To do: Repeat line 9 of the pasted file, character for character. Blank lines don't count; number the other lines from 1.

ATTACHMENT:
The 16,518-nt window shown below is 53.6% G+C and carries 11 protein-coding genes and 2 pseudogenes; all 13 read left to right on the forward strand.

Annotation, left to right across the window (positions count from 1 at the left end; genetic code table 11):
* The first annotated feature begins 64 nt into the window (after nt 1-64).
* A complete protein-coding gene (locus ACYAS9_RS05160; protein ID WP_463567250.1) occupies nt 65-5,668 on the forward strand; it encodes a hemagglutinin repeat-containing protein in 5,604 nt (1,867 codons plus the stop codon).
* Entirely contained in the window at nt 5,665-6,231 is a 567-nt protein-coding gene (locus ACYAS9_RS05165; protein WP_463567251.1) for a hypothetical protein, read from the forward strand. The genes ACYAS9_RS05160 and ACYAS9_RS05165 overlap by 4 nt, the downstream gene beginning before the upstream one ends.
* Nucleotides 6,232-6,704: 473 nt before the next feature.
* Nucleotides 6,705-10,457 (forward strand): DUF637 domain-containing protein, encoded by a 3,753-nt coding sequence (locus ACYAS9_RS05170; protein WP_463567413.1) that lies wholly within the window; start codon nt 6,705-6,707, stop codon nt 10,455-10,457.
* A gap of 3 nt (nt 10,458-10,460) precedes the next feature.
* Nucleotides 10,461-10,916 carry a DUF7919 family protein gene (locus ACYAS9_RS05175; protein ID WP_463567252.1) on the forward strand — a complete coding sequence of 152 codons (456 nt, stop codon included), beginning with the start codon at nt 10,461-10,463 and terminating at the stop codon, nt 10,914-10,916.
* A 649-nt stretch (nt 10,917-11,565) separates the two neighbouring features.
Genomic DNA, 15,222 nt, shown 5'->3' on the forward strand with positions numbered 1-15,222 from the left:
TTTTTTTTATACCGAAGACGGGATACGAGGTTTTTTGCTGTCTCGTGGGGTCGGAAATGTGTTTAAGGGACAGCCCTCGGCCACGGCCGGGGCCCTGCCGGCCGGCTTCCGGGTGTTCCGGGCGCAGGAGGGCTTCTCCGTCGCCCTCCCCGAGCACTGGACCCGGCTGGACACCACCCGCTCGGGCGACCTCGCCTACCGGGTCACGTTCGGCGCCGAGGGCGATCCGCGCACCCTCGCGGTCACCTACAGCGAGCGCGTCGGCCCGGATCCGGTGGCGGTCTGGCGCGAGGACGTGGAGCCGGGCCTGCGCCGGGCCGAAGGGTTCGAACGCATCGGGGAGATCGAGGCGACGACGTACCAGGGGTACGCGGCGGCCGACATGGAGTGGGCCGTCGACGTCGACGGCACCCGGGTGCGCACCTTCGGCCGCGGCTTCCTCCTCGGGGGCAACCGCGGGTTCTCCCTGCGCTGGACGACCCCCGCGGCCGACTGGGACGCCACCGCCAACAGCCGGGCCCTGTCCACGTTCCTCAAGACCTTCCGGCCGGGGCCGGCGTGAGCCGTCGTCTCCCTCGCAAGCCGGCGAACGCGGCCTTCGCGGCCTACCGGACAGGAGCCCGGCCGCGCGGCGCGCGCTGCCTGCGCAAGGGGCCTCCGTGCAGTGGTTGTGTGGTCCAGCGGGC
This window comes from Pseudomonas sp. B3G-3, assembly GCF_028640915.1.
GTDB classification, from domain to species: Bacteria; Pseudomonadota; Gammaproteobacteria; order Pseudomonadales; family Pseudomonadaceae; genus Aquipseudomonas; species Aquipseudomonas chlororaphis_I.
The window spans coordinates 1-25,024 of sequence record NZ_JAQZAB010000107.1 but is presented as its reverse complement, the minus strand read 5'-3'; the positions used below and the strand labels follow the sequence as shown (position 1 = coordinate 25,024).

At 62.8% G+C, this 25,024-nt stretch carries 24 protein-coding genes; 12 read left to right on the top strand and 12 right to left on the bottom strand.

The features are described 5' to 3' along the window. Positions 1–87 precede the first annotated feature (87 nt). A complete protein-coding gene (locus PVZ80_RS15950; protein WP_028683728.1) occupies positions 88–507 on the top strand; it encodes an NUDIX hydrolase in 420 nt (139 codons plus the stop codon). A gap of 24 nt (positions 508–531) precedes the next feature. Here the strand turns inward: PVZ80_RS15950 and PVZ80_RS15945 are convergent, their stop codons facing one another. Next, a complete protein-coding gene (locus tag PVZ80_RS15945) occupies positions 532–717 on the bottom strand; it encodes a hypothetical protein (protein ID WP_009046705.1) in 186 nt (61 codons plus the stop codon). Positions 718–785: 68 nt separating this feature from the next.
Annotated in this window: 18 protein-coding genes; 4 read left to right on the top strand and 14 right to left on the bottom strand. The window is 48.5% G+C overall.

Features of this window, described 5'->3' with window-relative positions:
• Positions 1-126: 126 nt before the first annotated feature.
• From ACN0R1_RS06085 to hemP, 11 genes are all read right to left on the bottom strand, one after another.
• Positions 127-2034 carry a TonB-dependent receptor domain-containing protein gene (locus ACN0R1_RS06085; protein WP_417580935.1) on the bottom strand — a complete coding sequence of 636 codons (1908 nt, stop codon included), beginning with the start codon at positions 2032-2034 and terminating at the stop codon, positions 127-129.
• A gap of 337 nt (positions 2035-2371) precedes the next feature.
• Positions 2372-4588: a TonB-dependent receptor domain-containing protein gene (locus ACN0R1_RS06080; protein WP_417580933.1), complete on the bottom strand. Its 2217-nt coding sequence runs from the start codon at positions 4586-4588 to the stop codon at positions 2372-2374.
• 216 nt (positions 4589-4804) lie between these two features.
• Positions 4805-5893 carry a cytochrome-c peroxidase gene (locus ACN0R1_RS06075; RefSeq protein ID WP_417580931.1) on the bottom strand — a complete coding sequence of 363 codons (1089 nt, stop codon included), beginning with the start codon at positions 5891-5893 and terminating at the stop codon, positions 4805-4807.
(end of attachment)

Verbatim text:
* Nucleotides 10,461-10,916 carry a DUF7919 family protein gene (locus ACYAS9_RS05175; protein ID WP_463567252.1) on the forward strand — a complete coding sequence of 152 codons (456 nt, stop codon included), beginning with the start codon at nt 10,461-10,463 and terminating at the stop codon, nt 10,914-10,916.